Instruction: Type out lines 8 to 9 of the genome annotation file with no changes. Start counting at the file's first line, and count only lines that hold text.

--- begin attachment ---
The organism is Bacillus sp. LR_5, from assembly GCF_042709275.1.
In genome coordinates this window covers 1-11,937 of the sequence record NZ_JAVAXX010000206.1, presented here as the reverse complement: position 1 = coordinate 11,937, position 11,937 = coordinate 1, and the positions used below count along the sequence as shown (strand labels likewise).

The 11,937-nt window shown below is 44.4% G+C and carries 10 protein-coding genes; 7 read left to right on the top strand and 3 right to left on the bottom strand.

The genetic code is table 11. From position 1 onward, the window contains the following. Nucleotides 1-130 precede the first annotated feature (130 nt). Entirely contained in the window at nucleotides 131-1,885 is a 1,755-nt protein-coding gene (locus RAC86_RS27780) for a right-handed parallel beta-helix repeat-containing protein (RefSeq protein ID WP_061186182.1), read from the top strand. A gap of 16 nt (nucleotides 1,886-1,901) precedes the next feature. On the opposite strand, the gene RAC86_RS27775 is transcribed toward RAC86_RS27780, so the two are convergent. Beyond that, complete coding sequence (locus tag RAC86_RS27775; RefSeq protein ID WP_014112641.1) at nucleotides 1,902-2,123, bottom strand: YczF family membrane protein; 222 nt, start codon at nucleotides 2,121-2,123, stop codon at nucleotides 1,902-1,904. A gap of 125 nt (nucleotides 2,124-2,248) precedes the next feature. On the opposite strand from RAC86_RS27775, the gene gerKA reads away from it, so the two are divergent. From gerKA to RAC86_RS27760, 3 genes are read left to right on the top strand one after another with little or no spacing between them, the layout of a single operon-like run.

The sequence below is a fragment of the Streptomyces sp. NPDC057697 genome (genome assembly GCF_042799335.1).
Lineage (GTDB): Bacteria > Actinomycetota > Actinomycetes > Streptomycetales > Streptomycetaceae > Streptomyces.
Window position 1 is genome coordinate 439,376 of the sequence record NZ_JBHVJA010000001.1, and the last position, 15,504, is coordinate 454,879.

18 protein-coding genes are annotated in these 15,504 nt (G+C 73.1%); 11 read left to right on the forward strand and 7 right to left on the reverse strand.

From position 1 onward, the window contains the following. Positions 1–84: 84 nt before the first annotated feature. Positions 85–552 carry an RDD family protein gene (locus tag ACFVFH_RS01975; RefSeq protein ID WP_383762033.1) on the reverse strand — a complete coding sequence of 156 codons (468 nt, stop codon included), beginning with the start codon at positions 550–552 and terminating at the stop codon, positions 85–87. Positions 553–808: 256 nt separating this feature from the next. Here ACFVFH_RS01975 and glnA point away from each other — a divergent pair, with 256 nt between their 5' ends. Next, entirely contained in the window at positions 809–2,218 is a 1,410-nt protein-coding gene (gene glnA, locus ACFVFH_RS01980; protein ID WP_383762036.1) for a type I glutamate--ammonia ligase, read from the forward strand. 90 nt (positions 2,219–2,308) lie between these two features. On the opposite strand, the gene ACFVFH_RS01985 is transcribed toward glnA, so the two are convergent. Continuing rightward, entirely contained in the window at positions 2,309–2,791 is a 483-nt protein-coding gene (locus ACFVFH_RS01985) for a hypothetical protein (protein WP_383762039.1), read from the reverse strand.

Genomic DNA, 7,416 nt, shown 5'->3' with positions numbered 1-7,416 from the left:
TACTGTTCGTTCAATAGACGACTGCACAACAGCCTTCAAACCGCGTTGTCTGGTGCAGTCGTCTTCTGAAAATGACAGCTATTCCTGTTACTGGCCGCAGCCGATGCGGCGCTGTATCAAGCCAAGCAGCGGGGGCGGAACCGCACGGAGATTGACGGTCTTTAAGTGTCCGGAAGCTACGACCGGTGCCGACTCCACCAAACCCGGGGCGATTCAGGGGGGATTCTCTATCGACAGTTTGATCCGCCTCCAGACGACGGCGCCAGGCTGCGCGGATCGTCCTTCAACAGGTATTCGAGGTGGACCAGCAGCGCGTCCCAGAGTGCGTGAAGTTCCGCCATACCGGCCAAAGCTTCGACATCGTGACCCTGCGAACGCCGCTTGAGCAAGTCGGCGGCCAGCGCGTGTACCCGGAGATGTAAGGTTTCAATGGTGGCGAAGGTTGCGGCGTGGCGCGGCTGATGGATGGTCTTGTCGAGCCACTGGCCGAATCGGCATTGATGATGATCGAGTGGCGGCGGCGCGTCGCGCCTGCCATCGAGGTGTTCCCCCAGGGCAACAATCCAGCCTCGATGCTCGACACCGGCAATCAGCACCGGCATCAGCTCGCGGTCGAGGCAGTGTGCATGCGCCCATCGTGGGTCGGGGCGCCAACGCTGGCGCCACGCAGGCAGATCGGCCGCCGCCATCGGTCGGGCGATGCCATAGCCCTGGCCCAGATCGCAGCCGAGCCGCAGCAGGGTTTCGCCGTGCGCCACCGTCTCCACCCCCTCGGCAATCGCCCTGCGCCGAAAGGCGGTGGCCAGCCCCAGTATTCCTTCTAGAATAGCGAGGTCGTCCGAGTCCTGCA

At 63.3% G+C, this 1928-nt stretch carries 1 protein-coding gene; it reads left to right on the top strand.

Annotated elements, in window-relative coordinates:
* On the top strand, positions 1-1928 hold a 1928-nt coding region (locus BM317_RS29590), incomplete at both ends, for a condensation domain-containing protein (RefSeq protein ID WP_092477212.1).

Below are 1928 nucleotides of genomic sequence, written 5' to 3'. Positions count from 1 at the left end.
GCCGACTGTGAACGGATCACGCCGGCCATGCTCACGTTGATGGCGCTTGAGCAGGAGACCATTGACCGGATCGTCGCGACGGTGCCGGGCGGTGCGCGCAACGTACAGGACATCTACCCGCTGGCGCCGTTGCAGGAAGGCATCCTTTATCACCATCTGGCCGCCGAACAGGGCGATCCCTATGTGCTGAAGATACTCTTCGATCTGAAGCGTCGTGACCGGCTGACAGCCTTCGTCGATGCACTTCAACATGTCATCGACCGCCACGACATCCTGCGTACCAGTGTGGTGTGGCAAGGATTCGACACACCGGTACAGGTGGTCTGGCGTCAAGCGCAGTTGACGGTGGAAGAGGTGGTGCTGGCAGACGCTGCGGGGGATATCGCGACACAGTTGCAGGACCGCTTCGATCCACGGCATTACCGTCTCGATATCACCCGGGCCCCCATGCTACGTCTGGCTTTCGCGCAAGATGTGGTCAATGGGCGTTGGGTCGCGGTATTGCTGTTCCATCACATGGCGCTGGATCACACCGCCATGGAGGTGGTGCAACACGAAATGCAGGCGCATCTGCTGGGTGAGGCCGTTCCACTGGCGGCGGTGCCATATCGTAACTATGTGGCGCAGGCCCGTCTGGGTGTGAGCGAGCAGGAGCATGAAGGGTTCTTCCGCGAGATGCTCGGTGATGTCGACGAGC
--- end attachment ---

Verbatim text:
18 protein-coding genes are annotated in these 15,504 nt (G+C 73.1%); 11 read left to right on the forward strand and 7 right to left on the reverse strand.

From position 1 onward, the window contains the following. Positions 1–84: 84 nt before the first annotated feature. Positions 85–552 carry an RDD family protein gene (locus tag ACFVFH_RS01975; RefSeq protein ID WP_383762033.1) on the reverse strand — a complete coding sequence of 156 codons (468 nt, stop codon included), beginning with the start codon at positions 550–552 and terminating at the stop codon, positions 85–87. Positions 553–808: 256 nt separating this feature from the next. Here ACFVFH_RS01975 and glnA point away from each other — a divergent pair, with 256 nt between their 5' ends. Next, entirely contained in the window at positions 809–2,218 is a 1,410-nt protein-coding gene (gene glnA, locus ACFVFH_RS01980; protein ID WP_383762036.1) for a type I glutamate--ammonia ligase, read from the forward strand. 90 nt (positions 2,219–2,308) lie between these two features. On the opposite strand, the gene ACFVFH_RS01985 is transcribed toward glnA, so the two are convergent. Continuing rightward, entirely contained in the window at positions 2,309–2,791 is a 483-nt protein-coding gene (locus ACFVFH_RS01985) for a hypothetical protein (protein WP_383762039.1), read from the reverse strand.